Dir. György Pálfi
Any movie that features a man shooting a four-foot-long stream of fire out of his penis within its first minute is going to be pretty different. This event sets the pseudo-surreal tone of Taxidermia pretty succinctly, leaving us anxious to see what other weird stuff is in store for us. Director György Pálfi’s latest feature is hard to adequately describe, save for the one unifying theme of absolute disgust with and disdain for humankind. Every character, without exception, is seen at his or her respective physical nadir.
Taxidermia’s narrative is held together by a lineage of ignoble men in Hungary. The first, the aforementioned pyrosexual malcontent, Vendel Morosgoványi (Csaba Czene), is an orderly in the Hungarian Army during WWII. His entire existence revolves around wanting to have sex with something, regardless of whether that something happens to be male, female, or even human. His degradation is palpable and totally uncomfortable to watch, and by the time of his early departure from the film we’re left wondering what exactly Pálfi’s point was in disallowing this character even the tiniest shred of human dignity. The only inference I could make after taking in the excruciatingly gross actions of Morosgoványi is that Pálfi despises human sexuality.
Morosgoványi’s progeny, in turn, represent other elements of human behavior and nature that Pálfi apparently finds distasteful. His illegitimate son, adopted by a superior officer in the army, grows up to be a prime competitor on Hungary’s national speed-eating team. Sequences of CGI-enhanced vomiting abound, immediately following the repulsive man’s ingestion of unbelievable portions of foods ranging from gruel to horsemeat aspic. Embedded in the various Eastern European speed-eating division competitions the son, Kálmán Balatony (Gergely Trócsányi), enters is a tacit critique of Communism in general and the Soviet Union in particular. Balatony, striving his entire life for greatness through gluttony, represents for Pálfi the inherent futility of human endeavor. His quest for greatness in such a grotesque arena becomes a showcase for the director’s most basic sentiments of loathing for humanity and its pride.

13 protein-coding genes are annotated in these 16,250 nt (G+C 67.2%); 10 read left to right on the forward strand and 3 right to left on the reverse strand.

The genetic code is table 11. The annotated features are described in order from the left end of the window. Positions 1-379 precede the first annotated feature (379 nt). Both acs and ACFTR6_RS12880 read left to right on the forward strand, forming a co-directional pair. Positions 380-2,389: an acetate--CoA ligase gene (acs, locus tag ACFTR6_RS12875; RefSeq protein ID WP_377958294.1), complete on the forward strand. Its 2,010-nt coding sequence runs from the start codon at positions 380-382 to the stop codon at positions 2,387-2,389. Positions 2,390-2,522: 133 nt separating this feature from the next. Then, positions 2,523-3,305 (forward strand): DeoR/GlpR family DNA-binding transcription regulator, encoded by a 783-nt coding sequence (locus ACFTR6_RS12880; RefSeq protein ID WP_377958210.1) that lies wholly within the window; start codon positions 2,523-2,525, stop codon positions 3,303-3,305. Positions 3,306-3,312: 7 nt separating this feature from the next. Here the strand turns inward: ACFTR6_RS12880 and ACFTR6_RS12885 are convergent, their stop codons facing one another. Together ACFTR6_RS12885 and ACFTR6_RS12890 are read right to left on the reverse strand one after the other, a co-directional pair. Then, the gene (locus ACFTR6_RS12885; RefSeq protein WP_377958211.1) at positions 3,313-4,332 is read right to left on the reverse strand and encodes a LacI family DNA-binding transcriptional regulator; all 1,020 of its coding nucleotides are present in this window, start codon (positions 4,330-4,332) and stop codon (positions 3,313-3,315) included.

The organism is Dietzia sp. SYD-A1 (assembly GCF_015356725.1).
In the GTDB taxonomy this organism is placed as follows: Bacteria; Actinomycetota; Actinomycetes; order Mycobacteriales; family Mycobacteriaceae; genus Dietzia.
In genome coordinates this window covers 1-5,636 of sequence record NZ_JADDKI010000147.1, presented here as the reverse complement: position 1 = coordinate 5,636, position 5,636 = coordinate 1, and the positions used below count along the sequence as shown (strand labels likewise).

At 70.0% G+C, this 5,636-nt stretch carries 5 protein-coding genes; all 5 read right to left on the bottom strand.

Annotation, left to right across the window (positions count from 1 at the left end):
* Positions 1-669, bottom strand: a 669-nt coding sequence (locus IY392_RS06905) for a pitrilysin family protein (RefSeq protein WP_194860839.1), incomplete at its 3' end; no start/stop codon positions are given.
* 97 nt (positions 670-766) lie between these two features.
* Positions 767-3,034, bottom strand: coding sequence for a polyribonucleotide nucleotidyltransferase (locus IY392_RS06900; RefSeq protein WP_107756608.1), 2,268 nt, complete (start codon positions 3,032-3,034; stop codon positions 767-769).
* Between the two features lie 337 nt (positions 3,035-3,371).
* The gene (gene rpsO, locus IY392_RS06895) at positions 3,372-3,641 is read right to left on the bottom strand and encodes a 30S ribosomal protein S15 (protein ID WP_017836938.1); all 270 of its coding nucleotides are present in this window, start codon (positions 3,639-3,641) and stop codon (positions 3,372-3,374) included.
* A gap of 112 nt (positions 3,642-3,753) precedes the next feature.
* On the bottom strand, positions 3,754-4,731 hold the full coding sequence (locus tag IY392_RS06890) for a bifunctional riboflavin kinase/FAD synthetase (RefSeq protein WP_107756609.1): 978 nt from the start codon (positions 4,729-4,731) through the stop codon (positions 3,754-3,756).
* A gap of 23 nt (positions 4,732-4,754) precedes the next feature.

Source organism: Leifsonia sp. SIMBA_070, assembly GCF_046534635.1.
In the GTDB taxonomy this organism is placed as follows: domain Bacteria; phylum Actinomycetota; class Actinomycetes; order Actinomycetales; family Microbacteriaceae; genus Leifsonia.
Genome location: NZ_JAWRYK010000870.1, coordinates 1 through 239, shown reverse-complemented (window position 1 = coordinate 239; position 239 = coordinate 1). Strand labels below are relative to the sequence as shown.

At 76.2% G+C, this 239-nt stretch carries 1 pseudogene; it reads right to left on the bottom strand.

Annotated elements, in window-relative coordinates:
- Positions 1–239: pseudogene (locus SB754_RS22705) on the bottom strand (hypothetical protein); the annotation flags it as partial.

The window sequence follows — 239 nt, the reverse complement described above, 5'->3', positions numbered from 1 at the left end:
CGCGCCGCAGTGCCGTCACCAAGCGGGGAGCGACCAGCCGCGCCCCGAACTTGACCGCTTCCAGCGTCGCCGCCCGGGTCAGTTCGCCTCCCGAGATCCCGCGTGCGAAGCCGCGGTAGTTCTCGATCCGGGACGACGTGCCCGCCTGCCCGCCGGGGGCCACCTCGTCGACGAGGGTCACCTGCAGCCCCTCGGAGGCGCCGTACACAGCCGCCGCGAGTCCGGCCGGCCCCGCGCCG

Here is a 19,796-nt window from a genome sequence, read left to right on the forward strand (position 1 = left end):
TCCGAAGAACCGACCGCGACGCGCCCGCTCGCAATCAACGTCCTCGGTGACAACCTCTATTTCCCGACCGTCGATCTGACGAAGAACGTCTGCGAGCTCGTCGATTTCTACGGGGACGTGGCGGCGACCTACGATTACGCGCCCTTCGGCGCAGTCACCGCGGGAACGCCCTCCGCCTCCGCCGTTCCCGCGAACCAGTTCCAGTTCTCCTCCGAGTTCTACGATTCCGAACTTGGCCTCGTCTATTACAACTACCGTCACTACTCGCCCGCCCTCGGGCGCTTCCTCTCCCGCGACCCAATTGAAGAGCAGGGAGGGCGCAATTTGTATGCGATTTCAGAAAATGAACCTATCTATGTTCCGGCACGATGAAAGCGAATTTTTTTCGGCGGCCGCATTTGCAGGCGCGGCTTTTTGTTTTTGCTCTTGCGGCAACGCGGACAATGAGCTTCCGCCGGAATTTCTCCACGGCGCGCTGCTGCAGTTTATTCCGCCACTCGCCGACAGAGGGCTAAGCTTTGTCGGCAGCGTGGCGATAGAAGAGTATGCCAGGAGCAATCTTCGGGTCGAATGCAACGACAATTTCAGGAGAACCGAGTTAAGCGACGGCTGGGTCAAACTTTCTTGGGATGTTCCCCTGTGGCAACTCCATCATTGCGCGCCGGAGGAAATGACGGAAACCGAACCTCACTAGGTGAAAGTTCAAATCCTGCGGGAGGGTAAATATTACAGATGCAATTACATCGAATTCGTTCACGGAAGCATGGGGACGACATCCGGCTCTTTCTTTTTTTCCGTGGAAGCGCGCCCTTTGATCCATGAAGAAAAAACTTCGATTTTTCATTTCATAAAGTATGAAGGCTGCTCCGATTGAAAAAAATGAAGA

Balatony’s son, Lajoska (Marc Bischoff), by contrast, is rail thin — almost skeletal, really. This final male in the disordered line constitutes the most effective typological symbol for Páfli to use in unleashing the full breadth of his abhorrence for the body. Lajoska, a taxidermist, keeps himself busy stuffing animals and tending to his now absurdly obese father. His perfectionism is inherently diseased, and Pálfi doesn’t pull any punches in his treatment of Lajoska, proudly displaying a particular vitriol for human attempts at bettering themselves. In Taxidermia, human beings are incapable of being good specifically because of their physical being and how necessarily base they are.
Visually, the film firmly roots itself in some of the more interesting traditions of Western art. Imagine Francis Bacon inventing a time machine to arrange an asexual breeding experiment with Matthew Barney and you’ll begin to grasp Pálfi’s aesthetic. The camera work and Pálfi’s manipulation of his mise en scène are so brilliant and gorgeous at times that they manage to make the vomitrocious subject matter less painful to sit through.
Taxidermia is a beautifully shot film that obsesses over what is worst in people. Pálfi's lament at humankind’s inability to separate itself from its animal nature is intriguing on the surface, but it hardly illuminates anything that didn't already come up in Augustine’s fourth-century Confessions. But the film also makes it apparent that, for Pálfi, at least, human beings are beyond redemption, and anything noble in human life is ultimately trumped by the sickening reality of the disguting shell that our ghostly spirits must inhabit. If anyone out there has been waiting for a resurgence of Albigensianism, they may have found their man.